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  • Writer's pictureLittle Thoughts Press

Where We Write

When my son was two and a half years old, he suddenly developed night terrors. My husband and I spent the summer passing him back and forth over and over until dawn as we tried to help him sleep. Worried and desperate, we reached out to our pediatrician for guidance and she informed us that we could expect the problem to last roughly six months (she was right), and offered the following suggestion for our son’s bedtime to help ease him to sleep and (hopefully) reduce the likelihood that he would wake screaming from nightmares at three in the morning: place a chair just outside the threshold of his open bedroom door and sit in it until he fell asleep. We were not supposed to engage with him, apart from reminding him that it was bedtime, we were right there, and he was perfectly safe. Some nights, it took nearly two hours for him to stop popping up to peer over the edge of his crib to see if we were still sitting there. I found this experience maddening—having to avoid making eye contact, resisting the urge to respond when he chattered away at me, being stuck in one spot like a trapped animal. I kept myself sane by using the chair time to write. I’d stretch my legs out in front of me, press my feet against the opposite wall, and turn my lap into a table for my computer and then I would start typing, doing my best to get lost in my work and ignore the sad, tiny child whimpering for my attention from only a few feet away.

I wrote eighty thousand words of a YA novel this way, stuck in a dark hallway, illuminated only by the light of my laptop screen. I have yet to finish this manuscript, but I’ve returned to it every few months or so in the years since and am always pleasantly surprised by my ability to slip back into the world I’ve created there. I add a little bit and then put it away for a while, but I fully intend to finish it someday and hope to get it published. I would love to hold in my hands a book that was born from the most difficult period of my early parenting experience. A book, written in the dark, that brought me some much-needed light.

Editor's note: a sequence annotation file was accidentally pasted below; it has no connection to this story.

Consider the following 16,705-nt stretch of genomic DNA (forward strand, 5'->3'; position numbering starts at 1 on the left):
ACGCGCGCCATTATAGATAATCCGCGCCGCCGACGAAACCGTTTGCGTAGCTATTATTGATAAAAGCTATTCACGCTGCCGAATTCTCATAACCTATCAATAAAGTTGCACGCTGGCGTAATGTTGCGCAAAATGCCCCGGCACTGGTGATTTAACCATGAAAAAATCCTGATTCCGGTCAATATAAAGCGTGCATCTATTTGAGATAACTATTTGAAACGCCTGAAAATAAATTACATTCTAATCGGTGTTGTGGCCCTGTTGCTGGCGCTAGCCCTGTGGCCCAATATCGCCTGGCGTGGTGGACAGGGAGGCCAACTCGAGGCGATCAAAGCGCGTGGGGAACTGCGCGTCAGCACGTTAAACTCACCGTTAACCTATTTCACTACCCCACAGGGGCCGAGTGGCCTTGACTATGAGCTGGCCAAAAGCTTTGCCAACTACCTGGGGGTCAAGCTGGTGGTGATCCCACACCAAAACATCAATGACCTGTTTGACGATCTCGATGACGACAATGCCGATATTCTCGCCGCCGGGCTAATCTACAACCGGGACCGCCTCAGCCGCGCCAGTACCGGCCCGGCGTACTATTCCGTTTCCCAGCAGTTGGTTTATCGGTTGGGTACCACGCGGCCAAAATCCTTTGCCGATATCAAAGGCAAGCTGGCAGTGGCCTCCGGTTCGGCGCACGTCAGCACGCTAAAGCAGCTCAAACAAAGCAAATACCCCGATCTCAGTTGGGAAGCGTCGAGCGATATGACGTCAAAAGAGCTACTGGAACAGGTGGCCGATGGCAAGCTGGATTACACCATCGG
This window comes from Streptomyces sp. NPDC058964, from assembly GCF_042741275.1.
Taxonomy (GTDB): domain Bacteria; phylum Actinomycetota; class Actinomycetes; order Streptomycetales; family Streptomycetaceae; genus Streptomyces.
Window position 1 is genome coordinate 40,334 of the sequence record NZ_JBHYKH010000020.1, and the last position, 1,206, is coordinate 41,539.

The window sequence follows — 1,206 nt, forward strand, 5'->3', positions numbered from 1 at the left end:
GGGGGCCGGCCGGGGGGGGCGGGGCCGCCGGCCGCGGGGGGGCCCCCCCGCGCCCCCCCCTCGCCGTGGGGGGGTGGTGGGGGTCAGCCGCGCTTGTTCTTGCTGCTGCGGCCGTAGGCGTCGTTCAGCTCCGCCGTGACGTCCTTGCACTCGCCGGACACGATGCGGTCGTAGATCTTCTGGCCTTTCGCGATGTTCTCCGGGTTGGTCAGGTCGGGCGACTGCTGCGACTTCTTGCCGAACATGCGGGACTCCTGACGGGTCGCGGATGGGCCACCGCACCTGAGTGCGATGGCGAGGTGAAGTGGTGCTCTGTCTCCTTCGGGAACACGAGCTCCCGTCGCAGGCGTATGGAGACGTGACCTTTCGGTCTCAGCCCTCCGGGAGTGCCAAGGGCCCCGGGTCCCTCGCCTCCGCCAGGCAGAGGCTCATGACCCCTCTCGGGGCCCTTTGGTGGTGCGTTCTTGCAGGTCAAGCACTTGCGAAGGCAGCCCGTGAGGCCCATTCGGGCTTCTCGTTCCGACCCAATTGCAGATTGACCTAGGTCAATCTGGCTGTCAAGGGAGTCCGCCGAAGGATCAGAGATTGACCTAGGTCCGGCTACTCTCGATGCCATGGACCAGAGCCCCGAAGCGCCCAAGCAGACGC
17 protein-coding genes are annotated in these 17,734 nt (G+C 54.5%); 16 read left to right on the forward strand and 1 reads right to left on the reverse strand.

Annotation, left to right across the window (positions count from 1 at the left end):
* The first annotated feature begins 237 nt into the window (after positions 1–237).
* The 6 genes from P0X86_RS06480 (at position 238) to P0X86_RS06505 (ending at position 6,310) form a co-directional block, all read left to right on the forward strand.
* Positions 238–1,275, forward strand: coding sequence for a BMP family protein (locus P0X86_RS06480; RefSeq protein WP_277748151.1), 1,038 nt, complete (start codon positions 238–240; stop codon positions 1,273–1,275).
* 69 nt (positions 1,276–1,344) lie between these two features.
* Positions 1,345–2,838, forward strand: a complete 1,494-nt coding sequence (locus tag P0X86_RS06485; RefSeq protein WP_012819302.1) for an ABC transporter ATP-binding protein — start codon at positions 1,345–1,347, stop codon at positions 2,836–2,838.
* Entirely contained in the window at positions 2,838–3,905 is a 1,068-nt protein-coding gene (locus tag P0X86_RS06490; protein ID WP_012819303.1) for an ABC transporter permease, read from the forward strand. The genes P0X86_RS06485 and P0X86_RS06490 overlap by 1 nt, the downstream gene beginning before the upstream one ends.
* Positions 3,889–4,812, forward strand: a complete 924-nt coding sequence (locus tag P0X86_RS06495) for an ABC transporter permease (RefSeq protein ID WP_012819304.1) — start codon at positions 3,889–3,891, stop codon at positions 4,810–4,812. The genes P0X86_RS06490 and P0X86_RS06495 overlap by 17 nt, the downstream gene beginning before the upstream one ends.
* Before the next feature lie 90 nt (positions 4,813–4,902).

Where We Write is a blog series that aims to showcase the spaces and places that are the backdrops of your creative work. We would especially love to highlight unique or unconventional writing spaces. While we will be prioritizing posts from past contributors, we welcome any writers who wish to share a little bit about where they write to submit essays for blog publication to (please put Blog Submission in the subject line). If you’re comfortable, please provide a few pictures of where you write, as well as a short post that addresses any/all of the following: How did you come to choose or create this space? What is unique about it? What specific challenges/inspirations does the space provide? What is your favorite thing you have written there?

Take us on a tour of where you write! 


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